But right now, I just want some sleep.

This article was syndicated from Sailing Papillon

11 Responses to “Thief”

  1. Able says:

    We sleep very sound, our Pitbull is a light sleeper though.

  2. Guy Madison says:

    Interesting… some people on the HR forum have electrified their lifelines, for $100 you can buy a 12v cattle fence. Its powered by 12v.. the output is much more electrifying.

  3. Ben Watson says:

    Perhaps something as simple as a mosquito mesh cover over the companion way. Connect the cover by magnet to a light switch, therefore when the cover is removed/disturbed the light(s)/ alarm would turn on. Could probably be jerry rigged in a few minutes using parts on the boat and a magnetic reed switch.

  4. Amy Schaefer says:

    Andy, we’ve thought about putting bars in – so practical, because it means you still get the wind through the boat. Of course, it always fell down the priority list. And lights are always a good plan.

    My favorite suggestion so far has been to keep an air horn beside the bed. People might ignore my yells, but an air horn is going to be harder to dismiss as background noise.

  5. Andy says:

    I mean flashlights not flares! I dont think you want to be setting off any flares…

  6. Andy says:

    That’s awful! So sorry! I once saw a boat cruising the Caribbean that had fabricated some simple burglar bars for their companionway, it unlatched easily from the inside. Weapons and flares might be handy but it would be best to keep the bad guys out in the first place!

    safe travels

  7. Amy Schaefer says:

    Thanks, everyone. I’ve had a good night’s sleep now, and am feeling better about the whole thing. The neighbours put me to bed with a VHF in my hand, two lights on deck, and an alarm rigged up. They may not have heard me right away when the thief was here, but cruisers do care.

    Chris, I like your idea of solar lights. I’ll see where I can find something like that around here.

    JB, you aren’t the only one who suggested a trap of that sort. Other popular ideas were wine bottles and pots – anything that would make a clatter. My only hesitation with the teak & tacks is that I wonder what I would do if there were a fire or we had to make any other sort of emergency exit in the night. But I can certainly see the appeal.

  8. JB says:

    Glad to read that everything ended well and that your priorities are straight, “things are things” and can be replaced.

    Like you, the issue for me isn’t the response once the trespass has begun and the thief is aboard the boat, but the fact that you didm’t realize it until it was too late, until they were feet from you while you slept. Personally, I like Joshua Slocum’s and have adapted a little. Instead of laying tacks out on deck at night, I have a remnant of Lonseal teak and holly flooring with long tacks pushed through it. At night, I simply unroll it across the deck of my cockpit; in the morning I roll it back up and sheath the barbs safely inside. I also like the idea of stringing fishhooks along the rails…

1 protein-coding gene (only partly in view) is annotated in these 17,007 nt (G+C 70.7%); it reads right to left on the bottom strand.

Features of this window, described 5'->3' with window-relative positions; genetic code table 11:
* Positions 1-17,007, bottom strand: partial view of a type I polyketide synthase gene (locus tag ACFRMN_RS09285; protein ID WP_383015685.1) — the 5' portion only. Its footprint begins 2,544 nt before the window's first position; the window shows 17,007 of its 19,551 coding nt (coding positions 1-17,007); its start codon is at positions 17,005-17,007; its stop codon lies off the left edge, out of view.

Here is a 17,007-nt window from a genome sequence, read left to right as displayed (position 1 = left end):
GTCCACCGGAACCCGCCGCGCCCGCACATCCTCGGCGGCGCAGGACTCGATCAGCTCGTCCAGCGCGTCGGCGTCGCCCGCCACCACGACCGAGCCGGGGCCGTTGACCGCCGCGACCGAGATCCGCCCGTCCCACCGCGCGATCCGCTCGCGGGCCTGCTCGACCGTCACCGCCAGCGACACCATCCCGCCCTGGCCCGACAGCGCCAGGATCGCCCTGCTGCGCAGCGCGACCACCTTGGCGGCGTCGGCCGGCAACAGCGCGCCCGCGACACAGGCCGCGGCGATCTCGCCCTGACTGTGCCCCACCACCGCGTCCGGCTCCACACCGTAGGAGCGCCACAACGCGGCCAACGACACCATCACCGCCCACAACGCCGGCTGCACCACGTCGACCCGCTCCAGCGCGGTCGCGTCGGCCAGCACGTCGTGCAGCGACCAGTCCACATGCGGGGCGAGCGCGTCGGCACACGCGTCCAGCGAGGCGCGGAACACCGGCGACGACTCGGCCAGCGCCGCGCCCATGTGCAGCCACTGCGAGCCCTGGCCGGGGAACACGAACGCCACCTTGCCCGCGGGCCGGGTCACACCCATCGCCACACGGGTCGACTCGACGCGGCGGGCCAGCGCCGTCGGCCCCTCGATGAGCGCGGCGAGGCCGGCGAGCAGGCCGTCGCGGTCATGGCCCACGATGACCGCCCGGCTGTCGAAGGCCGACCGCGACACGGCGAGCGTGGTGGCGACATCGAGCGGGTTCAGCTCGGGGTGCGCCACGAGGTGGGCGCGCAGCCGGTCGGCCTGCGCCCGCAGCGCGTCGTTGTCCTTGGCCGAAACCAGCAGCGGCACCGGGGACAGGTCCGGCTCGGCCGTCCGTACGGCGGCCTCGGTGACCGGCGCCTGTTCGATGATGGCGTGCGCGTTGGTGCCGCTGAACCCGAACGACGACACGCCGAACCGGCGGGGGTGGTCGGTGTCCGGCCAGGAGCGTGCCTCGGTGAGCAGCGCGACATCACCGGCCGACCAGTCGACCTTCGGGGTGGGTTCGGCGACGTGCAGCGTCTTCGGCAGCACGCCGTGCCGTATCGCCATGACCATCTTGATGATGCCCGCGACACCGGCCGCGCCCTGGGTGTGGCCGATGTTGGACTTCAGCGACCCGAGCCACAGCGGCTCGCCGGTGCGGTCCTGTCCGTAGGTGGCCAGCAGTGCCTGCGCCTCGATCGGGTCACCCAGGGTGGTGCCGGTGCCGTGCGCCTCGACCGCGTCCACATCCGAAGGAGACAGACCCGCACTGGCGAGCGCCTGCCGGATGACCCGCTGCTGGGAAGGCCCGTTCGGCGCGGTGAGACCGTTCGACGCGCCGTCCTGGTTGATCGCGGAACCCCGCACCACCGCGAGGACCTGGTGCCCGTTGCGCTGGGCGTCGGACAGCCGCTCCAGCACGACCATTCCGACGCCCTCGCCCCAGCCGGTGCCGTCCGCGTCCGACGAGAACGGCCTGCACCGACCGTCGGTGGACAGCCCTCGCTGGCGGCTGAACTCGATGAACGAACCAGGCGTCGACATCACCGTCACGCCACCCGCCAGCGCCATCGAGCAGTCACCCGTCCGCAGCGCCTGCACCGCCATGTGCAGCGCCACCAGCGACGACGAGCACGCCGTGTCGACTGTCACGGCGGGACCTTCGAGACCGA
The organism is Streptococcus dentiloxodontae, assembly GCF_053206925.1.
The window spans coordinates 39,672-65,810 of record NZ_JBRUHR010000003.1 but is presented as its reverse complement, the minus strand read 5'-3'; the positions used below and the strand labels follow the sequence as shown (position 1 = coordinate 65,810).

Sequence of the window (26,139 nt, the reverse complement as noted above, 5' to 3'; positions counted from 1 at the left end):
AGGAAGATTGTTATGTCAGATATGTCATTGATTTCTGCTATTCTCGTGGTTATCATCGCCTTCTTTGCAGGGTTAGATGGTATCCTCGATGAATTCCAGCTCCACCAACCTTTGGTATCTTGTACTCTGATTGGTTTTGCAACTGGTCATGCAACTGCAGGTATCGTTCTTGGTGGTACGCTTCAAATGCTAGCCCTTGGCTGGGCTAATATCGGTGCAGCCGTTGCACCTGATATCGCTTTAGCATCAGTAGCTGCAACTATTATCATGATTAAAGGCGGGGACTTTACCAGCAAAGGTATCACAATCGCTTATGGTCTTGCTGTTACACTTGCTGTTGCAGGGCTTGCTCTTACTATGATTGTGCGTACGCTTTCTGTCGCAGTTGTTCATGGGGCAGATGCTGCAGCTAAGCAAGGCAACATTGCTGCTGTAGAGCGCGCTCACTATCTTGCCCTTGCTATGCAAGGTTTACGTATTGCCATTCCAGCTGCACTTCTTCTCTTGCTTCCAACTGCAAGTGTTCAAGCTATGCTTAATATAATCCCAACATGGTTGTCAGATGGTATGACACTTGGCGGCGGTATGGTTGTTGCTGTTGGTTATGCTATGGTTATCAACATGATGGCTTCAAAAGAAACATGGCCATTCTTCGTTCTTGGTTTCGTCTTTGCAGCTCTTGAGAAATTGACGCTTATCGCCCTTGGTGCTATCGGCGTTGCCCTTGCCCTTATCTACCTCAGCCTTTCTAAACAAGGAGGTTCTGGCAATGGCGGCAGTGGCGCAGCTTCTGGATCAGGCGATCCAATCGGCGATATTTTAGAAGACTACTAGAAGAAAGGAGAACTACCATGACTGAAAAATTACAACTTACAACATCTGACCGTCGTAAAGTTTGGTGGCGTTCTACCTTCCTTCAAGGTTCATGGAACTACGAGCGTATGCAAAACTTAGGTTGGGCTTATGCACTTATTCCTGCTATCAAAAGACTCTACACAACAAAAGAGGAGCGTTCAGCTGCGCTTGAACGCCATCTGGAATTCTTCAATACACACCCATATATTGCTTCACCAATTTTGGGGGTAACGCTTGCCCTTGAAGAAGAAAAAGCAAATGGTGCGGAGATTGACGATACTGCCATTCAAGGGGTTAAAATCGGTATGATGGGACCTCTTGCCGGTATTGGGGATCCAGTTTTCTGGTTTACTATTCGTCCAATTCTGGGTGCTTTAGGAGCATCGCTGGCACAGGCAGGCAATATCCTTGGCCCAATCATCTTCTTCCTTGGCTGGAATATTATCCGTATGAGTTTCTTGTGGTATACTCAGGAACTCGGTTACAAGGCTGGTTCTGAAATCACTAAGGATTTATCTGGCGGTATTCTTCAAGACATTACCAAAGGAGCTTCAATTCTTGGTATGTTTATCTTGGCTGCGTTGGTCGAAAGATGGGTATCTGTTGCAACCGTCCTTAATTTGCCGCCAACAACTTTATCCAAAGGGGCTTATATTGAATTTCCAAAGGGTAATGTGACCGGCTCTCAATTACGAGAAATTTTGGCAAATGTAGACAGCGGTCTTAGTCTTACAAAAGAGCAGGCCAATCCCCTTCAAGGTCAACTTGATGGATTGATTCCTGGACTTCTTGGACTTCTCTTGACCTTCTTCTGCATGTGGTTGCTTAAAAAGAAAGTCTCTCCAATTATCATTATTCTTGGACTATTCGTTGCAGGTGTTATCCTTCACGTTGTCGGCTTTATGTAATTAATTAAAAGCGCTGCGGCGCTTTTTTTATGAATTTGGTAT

Either trick would, hopefully, wake me and allow me to grab a laser flare, a spotlight, and/or air horn. Instead of a gun or any other weapon, always keep a fire extinguisher handy. I will let you use your own imagination on that one, but I am sure a face full of high-pressured chemicals, followed up with a steel tube rammed north of the knees would go a long way in asking an intruder to kindly egress the boat.

    Best of everything!

  9. Michael Smith says:

    Scary story. Glad it turned out as well as it did. But I’m with you on the firearm issue; more risk than value. Hope you can sleep soon (and get the credit cards re-sorted.)

  10. Chris Burnham says:

    Things like this can help to remind you of what is really important. Stuff is just stuff, and family are people and cannot be replaced. I think you are right on about the gun issue, as it takes a few seconds to really wake up and you are very likely to make bad decisions when you are half asleep. Firearms mixed with bad decisions is one sure recipe for disaster.I’m not sure if a motion detector would work well on a boat but there are alarm systems that work on laser beams and such, and these are a whole lot cheaper than you’d think nowadays. My suggestion would be for more light at night. A lit boat is going to be less of a target than a dark one regardless of where it is berthed. They make standalone solar powered lights that would work well without killing your battery bank, and some of these even have motion detectors controlling them. Again, not too sure how well that would work in your application but you could try it and see. Dogs command some real respect from criminals but come with their own set of problems, like finding a vet when you need one. Only you really know your boat, family, situation, and inclinations, so only you can decide what it right for you. I hope you find a solution that works for you.

  11. Amy, that’s horrible. I’m so glad you and your girls are OK- that really is 100% the main thing. You’re good to focus on the outcome, but the almost total lack of help is more disturbing to me than the petty theft. You’re head out of your hatch, in a marina full of liveaboards (right?), screaming your head off, and… finally someone person came? I’ve got words just as choice for them as I do for your thief.

Leave a Reply